Looks like the Mac vs. PC war has re-ignited in the post-PC era with Microsoft taking a shot at Apple's iPad with its new TV commercial.
The commercial mocks the Apple iPad through a comparison with a Windows 8 powered Asus tablet highlighting tasks the latter can do while the former shrugs off apologetically showing its helplessness in performing them. Interestingly, the voice featured in the ad is the same voice that we hear while using Siri, the voice assistant featured in iOS devices.
The ad doesn't say anything new and essentially harps on the same 'productivity is a Windows thing' argument but smartly mocks Apple's best-selling tablet by using the Siri voice-over. We'll have to say it reminds us go the 'I'm a PC campaign'.
The commercial begins with a focus on the Windows 8 tablet's live tiles getting updated themselves while Siri apologises and says it "doesn't update like that." The focus then shifts to both the tablets playing a video with the user launching Outlook in snap-mode to check mails while the helpless iPad says, "Sorry I can only do one thing at a time," bragging the Windows tablet's multi-tasking ability. It continues as the user starts working on a Power Point presentation while the iPad struggles with it. The ad concludes with a snarky "should we just play chopsticks," remark mocking the recent iPad mini commercial that showcases GarageBand and compares the 64GB iPad's $699 price with that of Asus VivoTab Smart's $449 price.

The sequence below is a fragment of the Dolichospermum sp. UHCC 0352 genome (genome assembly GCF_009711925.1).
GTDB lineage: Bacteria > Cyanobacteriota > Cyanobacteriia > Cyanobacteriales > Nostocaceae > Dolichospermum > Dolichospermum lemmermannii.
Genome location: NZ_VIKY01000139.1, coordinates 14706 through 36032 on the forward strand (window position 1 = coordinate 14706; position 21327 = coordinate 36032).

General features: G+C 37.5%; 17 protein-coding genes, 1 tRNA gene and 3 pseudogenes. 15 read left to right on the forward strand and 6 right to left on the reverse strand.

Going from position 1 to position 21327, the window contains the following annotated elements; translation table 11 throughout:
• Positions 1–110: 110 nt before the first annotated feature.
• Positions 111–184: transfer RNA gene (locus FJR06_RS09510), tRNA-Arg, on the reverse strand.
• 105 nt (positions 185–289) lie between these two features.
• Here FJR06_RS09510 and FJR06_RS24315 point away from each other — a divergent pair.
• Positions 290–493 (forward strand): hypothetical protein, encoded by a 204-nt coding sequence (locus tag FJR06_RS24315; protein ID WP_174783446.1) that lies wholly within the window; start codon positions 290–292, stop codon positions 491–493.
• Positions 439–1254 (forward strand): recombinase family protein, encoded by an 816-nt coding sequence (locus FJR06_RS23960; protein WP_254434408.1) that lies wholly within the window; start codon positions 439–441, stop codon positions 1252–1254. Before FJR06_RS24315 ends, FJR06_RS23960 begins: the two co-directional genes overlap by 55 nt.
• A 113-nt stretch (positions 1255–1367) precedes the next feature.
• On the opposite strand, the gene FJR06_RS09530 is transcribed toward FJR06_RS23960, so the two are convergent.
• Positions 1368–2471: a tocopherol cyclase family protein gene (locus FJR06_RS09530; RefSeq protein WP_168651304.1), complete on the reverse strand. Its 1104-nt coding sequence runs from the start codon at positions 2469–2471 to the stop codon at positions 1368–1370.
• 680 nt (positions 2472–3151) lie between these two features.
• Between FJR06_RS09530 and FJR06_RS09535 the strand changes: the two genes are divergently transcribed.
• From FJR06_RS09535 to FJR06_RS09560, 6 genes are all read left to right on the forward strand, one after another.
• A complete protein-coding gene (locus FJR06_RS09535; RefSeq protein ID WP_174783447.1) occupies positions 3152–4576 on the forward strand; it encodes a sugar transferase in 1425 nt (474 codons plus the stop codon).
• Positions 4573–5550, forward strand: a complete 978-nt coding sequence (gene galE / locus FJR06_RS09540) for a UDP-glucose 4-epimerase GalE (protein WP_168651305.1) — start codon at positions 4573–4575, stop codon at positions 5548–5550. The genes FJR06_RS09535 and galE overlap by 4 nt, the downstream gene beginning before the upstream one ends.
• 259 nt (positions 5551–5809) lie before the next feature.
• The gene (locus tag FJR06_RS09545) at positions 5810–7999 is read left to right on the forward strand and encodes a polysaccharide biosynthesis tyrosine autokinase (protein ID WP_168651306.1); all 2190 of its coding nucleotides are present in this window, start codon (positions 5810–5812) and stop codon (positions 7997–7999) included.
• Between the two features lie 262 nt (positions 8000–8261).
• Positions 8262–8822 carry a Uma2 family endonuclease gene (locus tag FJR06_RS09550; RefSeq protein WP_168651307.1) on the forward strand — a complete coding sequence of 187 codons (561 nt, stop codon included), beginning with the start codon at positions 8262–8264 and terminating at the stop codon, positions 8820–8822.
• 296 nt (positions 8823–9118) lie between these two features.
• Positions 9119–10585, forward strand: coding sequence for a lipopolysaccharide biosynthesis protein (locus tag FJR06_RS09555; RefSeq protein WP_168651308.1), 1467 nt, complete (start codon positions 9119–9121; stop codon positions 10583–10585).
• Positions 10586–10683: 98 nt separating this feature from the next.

This is not the first time Microsoft has mocked its rivals. Last month, Microsoft had rolled
out a new television commercial for Nokia Lumia 920 in which it mocked
the rivalry between Apple and Samsung to drive home the "Switch to
Lumia" message. The ad presented a brawl in the mid of a wedding with
guest who're Apple and Samsung fans fighting with each other and ends
with waiters clicking pictures with their Lumia phones and a 'Don't
fight. Switch' message.
In November 2012, Microsoft had launched "Scroogled
" campaign through which it tried to warn consumers that they risk getting "scroogled" if they rely on Google's shopping search service.
The Microsoft Windows Phone team had earlier done a #DroidRage campaign on Twitter
in December 2012, encouraging users to share their stories related to malware on their Android smartphones. In return, Microsoft promised "get-well presents" to the best/ worst stories. While the campaign received some genuine responses, it wasn't long before it backfired on Microsoft, as people started sharing their horror stories related to Windows Phone, tagging them with #WindowsRage.